$18.00

by Floris R. Freshman

When I grew up in Seagate, which is on the very tip of the Cape of Coney Island, during the fifties and sixties, my world was divided into friends whose parents spoke with European accents, and those whose parents were born in America and had no accents. I thought the latter were special.

They were really ‘American’, they were savvy, established. They had grandparents, lots of aunts, uncles, and cousins, all well-to-do, all in business. Their living rooms were decorated with modern furniture and velveteen wallpaper. They had refrigerators full of TV dinners and made mashed potatoes from a mix. They all had cars and televisions, and knew about the Governor and the Mayor. The mothers had jobs as well as the fathers. They never breast-fed their kids. They didn’t say hello when you passed by their block. They’d buy houses elsewhere and move away, some went to Florida.

The Americans only had one first name, whereas all my relatives each had about five names, which consisted of a Polish name, an affectionate nickname, then Yiddish and Biblical Hebrew names, and lastly, an American name. My relatives came to the USA from war-torn Poland, believing that no wrong could ever touch them again. Thus, they were newcomers, “Griene” in Yiddish, or “Green”, as fresh as a budding Spring. Therefore I also consider myself green, or a novice, being a first generation American. Okay, a freshman.

SKU: 978-0-9658158-2-6 Category:

Description

by Floris R. Freshman

When I grew up in Seagate, which is on the very tip of the Cape of Coney Island, during the fifties and sixties, my world was divided into friends whose parents spoke with European accents, and those whose parents were born in America and had no accents. I thought the latter were special.

They were really ‘American’, they were savvy, established. They had grandparents, lots of aunts, uncles, and cousins, all well-to-do, all in business. Their living rooms were decorated with modern furniture and velveteen wallpaper. They had refrigerators full of TV dinners and made mashed potatoes from a mix. They all had cars and televisions, and knew about the Governor and the Mayor. The mothers had jobs as well as the fathers. They never breast-fed their kids. They didn’t say hello when you passed by their block. They’d buy houses elsewhere and move away, some went to Florida.

The Americans only had one first name, whereas all my relatives each had about five names, which consisted of a Polish name, an affectionate nickname, then Yiddish and Biblical Hebrew names, and lastly, an American name. My relatives came to the USA from war-torn Poland, believing that no wrong could ever touch them again. Thus, they were newcomers, “Griene” in Yiddish, or “Green”, as fresh as a budding Spring. Therefore I also consider myself green, or a novice, being a first generation American. Okay, a freshman.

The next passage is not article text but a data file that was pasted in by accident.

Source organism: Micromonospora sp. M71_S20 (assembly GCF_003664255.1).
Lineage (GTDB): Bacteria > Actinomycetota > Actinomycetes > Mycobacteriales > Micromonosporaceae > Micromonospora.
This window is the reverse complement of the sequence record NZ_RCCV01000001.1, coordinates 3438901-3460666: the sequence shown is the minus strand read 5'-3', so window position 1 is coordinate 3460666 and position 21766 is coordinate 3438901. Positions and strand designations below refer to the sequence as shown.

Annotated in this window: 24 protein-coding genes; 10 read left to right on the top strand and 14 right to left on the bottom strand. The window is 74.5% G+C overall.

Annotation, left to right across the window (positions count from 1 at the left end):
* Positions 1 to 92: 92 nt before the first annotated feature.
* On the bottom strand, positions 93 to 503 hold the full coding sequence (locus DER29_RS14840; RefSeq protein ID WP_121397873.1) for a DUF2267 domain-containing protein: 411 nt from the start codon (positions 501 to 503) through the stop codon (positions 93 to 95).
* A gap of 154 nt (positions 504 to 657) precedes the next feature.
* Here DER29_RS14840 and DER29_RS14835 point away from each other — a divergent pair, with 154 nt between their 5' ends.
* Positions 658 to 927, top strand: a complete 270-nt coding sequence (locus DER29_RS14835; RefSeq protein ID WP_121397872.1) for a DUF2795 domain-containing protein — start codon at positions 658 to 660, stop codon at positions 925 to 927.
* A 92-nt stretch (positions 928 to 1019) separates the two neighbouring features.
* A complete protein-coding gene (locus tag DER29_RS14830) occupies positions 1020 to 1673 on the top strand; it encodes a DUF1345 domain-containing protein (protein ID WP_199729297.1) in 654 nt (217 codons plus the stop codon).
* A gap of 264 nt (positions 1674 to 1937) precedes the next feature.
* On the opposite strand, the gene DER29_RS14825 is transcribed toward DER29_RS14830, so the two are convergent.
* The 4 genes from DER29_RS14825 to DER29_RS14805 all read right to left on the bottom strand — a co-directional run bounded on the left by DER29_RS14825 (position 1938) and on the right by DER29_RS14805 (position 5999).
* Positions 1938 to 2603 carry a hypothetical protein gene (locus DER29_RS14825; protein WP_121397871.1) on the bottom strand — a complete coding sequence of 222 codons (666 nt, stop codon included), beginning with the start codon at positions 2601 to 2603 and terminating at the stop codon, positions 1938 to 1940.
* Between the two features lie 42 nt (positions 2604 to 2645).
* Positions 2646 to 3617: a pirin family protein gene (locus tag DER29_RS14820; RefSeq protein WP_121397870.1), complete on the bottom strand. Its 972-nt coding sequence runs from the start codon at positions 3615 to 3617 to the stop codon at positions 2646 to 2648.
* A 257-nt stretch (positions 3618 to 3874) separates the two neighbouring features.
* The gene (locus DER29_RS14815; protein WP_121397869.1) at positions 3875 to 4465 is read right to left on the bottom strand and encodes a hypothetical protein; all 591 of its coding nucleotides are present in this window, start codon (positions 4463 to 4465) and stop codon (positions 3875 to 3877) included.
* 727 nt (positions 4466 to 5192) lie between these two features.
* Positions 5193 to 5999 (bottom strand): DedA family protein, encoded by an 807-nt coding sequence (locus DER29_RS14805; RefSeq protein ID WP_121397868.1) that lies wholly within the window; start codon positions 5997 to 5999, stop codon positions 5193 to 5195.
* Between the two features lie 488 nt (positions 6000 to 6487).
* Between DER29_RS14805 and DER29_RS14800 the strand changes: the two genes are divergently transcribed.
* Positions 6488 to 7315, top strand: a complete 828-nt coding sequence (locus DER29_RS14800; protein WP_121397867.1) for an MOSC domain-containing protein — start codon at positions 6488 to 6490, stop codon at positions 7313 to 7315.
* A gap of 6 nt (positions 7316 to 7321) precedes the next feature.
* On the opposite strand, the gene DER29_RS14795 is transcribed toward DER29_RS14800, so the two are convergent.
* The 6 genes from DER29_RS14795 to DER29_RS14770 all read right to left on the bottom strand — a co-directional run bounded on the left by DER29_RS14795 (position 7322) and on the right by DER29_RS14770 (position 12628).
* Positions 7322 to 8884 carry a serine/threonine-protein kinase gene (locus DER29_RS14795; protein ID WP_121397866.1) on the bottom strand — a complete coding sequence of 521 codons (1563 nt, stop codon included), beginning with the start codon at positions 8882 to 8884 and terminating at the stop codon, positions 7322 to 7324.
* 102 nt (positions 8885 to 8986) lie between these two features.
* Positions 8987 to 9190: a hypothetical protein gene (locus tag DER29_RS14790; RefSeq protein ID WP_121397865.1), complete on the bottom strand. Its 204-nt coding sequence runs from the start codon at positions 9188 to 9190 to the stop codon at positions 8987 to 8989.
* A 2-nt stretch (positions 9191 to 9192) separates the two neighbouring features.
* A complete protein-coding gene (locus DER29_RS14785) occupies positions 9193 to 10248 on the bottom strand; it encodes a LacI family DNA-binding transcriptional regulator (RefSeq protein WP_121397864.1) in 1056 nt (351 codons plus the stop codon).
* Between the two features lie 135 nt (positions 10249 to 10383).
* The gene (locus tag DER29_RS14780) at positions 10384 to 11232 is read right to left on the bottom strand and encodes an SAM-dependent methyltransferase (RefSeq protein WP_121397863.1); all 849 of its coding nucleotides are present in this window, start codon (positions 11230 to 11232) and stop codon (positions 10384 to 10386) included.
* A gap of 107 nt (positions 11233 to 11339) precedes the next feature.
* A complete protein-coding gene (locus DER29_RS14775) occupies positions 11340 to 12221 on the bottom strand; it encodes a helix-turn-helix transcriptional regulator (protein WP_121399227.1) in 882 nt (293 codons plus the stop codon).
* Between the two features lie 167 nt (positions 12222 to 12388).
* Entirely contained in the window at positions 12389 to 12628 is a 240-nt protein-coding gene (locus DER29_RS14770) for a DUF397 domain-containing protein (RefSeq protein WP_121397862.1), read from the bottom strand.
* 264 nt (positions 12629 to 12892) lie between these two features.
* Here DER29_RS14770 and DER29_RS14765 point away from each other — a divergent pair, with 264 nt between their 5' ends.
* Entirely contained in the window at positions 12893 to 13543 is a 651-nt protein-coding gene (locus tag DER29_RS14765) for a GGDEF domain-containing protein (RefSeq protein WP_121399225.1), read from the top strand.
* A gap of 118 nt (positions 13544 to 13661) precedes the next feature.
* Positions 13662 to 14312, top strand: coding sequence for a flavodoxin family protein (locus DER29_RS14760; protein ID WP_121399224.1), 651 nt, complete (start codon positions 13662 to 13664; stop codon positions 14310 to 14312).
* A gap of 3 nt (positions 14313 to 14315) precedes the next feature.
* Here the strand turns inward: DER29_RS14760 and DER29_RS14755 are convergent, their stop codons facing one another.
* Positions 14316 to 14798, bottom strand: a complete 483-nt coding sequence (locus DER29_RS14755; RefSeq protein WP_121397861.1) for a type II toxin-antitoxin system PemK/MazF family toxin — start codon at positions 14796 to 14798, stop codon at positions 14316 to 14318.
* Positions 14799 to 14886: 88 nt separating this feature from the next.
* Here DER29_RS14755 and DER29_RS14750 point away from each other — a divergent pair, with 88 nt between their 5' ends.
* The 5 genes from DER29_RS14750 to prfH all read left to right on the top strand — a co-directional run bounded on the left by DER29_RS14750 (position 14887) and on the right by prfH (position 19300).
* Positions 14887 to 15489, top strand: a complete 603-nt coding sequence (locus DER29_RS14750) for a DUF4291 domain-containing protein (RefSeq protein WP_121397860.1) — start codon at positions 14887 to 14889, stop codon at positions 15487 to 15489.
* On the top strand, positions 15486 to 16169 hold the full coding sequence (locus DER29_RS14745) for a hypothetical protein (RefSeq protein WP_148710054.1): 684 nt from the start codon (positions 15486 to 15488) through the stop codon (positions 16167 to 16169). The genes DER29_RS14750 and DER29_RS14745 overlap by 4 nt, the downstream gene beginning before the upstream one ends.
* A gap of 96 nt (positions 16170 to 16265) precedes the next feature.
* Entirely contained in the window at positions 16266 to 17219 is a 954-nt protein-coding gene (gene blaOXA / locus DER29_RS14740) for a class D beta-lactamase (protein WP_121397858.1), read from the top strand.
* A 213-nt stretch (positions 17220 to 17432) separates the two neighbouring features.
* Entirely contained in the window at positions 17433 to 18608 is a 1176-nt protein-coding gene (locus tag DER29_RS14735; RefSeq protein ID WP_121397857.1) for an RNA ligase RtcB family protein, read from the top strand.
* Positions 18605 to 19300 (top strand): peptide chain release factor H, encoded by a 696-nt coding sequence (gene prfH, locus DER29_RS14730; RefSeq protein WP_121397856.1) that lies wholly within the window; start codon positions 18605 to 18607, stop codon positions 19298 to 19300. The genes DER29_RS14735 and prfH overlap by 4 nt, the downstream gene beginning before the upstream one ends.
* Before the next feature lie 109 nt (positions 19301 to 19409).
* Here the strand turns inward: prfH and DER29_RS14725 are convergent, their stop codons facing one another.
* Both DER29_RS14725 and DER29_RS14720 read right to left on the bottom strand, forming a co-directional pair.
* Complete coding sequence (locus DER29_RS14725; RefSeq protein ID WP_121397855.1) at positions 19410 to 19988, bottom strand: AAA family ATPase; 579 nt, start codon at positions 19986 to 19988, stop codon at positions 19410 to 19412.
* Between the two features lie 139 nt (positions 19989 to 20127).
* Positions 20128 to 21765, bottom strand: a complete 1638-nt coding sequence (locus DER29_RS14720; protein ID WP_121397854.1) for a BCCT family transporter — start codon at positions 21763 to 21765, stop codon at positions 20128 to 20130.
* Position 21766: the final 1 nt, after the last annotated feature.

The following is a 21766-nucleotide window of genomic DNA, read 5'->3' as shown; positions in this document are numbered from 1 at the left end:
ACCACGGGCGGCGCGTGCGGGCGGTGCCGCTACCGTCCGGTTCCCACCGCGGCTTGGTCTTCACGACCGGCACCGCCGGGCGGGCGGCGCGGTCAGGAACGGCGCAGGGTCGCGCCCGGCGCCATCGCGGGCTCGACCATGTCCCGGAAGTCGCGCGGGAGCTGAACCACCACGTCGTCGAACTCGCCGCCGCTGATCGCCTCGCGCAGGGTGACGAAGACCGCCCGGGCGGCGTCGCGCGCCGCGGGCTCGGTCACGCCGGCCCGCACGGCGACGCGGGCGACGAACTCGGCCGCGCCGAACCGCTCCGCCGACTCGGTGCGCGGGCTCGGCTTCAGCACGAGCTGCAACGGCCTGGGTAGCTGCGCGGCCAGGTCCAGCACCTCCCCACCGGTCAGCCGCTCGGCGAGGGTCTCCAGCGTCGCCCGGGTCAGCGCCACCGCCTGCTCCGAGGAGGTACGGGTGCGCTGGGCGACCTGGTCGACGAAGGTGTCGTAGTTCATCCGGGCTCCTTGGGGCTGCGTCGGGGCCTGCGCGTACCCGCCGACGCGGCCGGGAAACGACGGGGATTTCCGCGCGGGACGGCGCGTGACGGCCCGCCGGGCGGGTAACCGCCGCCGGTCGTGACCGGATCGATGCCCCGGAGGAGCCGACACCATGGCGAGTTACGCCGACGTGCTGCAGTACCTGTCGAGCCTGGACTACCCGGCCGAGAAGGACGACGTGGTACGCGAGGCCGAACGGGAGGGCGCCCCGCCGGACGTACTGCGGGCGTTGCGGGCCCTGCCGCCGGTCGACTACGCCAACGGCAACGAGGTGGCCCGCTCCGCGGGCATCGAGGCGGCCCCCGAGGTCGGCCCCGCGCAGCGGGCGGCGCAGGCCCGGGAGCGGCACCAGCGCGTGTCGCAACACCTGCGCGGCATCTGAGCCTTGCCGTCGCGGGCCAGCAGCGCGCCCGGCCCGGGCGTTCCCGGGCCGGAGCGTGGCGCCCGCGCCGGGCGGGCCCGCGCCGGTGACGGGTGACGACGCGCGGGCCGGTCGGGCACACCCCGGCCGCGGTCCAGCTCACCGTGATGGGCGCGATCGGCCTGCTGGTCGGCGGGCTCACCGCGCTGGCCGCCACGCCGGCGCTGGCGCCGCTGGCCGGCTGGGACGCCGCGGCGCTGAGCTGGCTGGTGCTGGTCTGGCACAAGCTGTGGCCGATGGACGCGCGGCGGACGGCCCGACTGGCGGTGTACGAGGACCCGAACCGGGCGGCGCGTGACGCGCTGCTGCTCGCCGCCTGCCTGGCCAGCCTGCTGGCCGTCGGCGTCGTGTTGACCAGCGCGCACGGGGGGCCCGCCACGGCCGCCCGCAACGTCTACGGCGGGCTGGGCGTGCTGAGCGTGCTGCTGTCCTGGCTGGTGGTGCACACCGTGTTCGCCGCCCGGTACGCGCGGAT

About the Author

Florie enjoys dance, song and art. She writes articles and draws caricatures. She won ontest in the Catskills in 1966 for “Try to Remember”. She loves art but loved Drama. A graduate of Performing Arts High School –Drama ‘72, Studied Tap, Ballet and Jazz at the Majestic School of Dance. She holds a BFA in Theatre Arts from Purchase College ’76 with minors in Dance and Vocal Music. In 1976 she studied with professionals worldwide for the ITI (International Theatre Institute) in Austria for two weeks: song interpretation with Dr. Aleksander Bardini of Poland. She played opposite Theresa Saldana in Peter Copani’s “New York City Street Show” for three months in Greenwich Village. She performed in Seth Allen’s “Blonde Roots” Off-Broadway and with Equity Library Theatre in “Allegro”. She studied Voice with Lou Rodgers for six years and performed with the “Golden Fleece” group. She toured with Arte Johnson in 1977 in Michigan as a chorus character in “Stop the World, I Want to Get Off!” Florie performed in the Broadway show “Nefertiti” in 1978 and played Fruma-Sarah, the ghost, in several “Fiddler on the Roof” productions as well as Lucy in “You’re a Good Man, Charlie Brown”. Florie worked as a freelance artist for Madison Avenue Ad Agencies, and also received her teaching certification. She enjoys practicing Spanish and learning songs in many languages. Her main work is as a caricature artist at events, and also singing telegrams with custom written songs. She is currently working on a Musical about her father’s life, “Hands of Gold”.

Additional information

Weight .35 lbs
Dimensions 5.2 x .5 x 8 in
ISBN

978-0-9658158-2-6

LCCN

2018808548

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